Complex Build Commands

Complex Build Commands (1)

Sometimes if you have a complex build environment that is hard to configure in the .travis.yml, consider moving the steps into a separate shell script. The script can be a part of your repository and can easily be called from the .travis.yml.

The Use Case

Consider a scenario where you’re using Travis and you want to run more complex test scenarios, but only for builds that aren’t coming from pull requests. A shell script might look like this:

set -ev
bundle exec rake:units
if [ "${TRAVIS_PULL_REQUEST}" = "false" ]; then
  bundle exec rake test:integration

Note when you set the -ev at the top. The -e flag causes the script to exit as soon as one command returns a non-zero exit code. This can be handy if you want whatever script you have to exit early. It also helps in complex installation scripts where one failed command wouldn’t otherwise cause the installation to fail.

Unit Testing

Let’s say we have a Go file that just prints out Hello World, the file would look like this:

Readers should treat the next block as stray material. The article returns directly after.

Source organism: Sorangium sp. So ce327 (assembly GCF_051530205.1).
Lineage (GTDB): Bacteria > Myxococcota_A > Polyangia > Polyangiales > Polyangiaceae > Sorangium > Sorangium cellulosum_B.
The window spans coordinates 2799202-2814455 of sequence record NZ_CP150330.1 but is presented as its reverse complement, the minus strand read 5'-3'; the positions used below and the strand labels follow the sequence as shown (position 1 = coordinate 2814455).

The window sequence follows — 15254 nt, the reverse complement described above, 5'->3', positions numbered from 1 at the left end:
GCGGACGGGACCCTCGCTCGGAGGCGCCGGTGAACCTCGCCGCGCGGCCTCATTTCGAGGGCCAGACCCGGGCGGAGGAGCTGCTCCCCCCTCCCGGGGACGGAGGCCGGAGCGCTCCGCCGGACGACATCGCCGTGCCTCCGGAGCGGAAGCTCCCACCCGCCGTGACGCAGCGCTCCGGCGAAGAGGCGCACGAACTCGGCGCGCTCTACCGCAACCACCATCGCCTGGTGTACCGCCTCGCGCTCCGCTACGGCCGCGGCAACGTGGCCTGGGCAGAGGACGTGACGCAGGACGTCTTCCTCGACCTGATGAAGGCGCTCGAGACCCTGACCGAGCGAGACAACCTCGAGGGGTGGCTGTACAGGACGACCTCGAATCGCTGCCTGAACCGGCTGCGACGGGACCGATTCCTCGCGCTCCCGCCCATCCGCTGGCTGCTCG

package main

import "fmt"

func Hello(hame string) string {
    return "Hello, " + name + "!"

func main() {

How do we test it? We’ll create a hello_test.go file in the same directory:

package main

import "testing"

func TestHello(t *testing.T) {
    got := Hello("Montana")
    want := "Hello, Montana!"

    if got != want {
        t.Errorf("got %q want %q", got, want)

The travis.yml file should contain the minimum of a Go .travis.yml to test these files:

language: go
script: go test -v


You’ve now got an idea of Complex Build Commands now! I hope this blog post made complex build commands a little less complex.

As always, if you have any questions about Complex Build Commands, please email me at and I will assist you.

Happy building!